Birmingham’s very own Jaki Graham has notched up four decades of musical hits – most famously her 80s dance classic Could It Be I’m Falling in Love. We caught up with her ahead of her exclusive set at the Qavali ‘Abundance’ Brunch.
How did it all start and when did you realise you had a talent?
I won a talent competition at school when I was about 15. I sang Michael Jackson’s Ben and all of the other kids were talking about it afterwards (including my now husband Tony). I’d always be singing around the house while I was doing my chores, but didn’t really think much of it at the time. Being raised by my grandmother and two uncles, I’d hear everything from reggae, jazz, soul & Motown through to the Osmonds. I just knew I loved music.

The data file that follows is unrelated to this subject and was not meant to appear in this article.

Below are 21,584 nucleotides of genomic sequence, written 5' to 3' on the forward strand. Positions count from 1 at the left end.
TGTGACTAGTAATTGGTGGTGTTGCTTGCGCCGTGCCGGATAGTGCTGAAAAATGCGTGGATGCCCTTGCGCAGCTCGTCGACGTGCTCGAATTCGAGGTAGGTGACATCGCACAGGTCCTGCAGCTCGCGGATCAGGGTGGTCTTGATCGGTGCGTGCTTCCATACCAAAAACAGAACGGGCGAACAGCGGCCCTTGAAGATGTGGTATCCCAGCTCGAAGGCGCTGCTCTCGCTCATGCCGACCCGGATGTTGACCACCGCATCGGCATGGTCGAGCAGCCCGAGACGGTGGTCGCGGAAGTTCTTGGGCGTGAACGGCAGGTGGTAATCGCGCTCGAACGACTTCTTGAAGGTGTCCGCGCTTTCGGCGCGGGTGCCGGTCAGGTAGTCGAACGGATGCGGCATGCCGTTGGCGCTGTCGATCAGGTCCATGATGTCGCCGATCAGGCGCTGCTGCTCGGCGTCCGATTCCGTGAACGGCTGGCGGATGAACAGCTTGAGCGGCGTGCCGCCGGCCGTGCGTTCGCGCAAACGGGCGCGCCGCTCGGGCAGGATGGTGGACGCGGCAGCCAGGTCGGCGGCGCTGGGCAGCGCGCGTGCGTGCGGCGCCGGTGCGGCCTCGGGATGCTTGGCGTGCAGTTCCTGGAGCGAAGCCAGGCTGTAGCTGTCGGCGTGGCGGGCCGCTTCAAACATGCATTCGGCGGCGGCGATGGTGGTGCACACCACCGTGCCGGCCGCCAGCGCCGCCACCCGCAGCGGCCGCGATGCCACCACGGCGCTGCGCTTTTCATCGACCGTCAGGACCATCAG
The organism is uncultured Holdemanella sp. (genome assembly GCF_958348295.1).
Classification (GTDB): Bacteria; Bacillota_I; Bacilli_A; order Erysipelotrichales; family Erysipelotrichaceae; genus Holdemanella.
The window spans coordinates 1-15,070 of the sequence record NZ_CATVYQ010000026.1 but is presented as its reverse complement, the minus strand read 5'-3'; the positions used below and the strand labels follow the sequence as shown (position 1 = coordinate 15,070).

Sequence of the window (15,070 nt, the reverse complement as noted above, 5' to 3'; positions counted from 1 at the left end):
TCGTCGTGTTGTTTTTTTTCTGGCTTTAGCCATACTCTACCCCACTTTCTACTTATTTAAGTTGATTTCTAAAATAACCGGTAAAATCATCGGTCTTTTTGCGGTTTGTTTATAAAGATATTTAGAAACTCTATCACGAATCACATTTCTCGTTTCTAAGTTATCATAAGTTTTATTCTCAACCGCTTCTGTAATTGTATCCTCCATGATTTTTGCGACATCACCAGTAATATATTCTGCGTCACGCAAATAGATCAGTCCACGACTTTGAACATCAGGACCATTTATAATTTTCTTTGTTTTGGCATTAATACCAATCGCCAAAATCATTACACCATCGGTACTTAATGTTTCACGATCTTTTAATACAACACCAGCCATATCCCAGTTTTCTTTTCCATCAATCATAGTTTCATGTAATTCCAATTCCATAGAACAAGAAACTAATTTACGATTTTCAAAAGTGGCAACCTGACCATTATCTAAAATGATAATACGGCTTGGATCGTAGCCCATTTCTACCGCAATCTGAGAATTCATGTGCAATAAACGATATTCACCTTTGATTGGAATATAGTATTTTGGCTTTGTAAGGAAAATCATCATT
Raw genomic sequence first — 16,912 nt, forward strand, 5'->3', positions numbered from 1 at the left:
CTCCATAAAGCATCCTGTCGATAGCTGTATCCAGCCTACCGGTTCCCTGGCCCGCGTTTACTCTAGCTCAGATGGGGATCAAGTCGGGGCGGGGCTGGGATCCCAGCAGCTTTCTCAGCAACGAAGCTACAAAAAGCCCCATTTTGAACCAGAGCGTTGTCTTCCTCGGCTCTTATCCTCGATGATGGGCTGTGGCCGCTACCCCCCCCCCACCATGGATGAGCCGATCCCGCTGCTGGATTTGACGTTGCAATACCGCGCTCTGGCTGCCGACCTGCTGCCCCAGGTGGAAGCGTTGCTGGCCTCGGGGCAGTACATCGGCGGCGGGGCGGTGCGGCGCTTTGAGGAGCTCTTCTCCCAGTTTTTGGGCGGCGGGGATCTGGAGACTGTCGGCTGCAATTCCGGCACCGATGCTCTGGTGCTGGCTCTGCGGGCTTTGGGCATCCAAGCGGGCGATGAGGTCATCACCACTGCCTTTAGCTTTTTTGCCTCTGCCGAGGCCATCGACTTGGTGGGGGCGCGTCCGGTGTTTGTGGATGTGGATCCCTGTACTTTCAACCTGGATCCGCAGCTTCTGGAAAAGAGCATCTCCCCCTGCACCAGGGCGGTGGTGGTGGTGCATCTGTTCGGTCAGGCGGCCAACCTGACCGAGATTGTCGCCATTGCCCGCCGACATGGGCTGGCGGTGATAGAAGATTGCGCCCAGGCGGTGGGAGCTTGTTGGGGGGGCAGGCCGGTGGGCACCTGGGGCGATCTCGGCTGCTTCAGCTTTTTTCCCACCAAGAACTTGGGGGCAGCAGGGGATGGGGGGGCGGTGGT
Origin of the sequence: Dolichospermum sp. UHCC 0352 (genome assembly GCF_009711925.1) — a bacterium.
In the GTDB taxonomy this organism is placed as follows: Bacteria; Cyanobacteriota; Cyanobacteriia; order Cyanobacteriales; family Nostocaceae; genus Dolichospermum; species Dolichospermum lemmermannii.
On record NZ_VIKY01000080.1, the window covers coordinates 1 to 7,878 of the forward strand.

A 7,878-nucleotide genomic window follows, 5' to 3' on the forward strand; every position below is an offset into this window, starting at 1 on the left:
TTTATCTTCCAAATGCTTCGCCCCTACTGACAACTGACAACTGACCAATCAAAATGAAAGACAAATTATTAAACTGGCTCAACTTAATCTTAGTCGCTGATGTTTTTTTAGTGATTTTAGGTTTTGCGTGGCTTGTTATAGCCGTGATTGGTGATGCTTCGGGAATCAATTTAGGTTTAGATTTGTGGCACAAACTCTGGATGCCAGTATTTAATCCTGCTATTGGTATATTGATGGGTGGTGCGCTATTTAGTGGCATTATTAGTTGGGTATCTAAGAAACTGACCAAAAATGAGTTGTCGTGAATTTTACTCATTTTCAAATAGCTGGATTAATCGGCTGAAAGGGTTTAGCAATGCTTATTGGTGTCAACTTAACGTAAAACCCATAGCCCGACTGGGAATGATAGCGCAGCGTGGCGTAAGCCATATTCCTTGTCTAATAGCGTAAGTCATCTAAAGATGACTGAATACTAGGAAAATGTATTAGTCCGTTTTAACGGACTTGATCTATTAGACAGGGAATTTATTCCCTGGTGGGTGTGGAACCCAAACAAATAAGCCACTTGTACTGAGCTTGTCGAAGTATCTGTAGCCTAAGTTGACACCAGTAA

How did you get your first break?
It was actually Tony who sent off for my first ever audition for a band. He saw an ad in the local paper for a jazz-funk band looking for a lead singer and as he was at my house every week night, he’d hear me singing away whilst getting those very chores done, so took it upon himself to put my name forward. I sang Stevie Wonder’s Superstition and the next thing I knew, I’d got the gig! After being in a couple of bands over a number of years, I was spotted by some management who felt I had something. The next thing I know I’m signing to EMI. It did take over 10 years to get to that point so I definitely put my apprenticeship in as I like to call it.
What would you say is your most iconic track?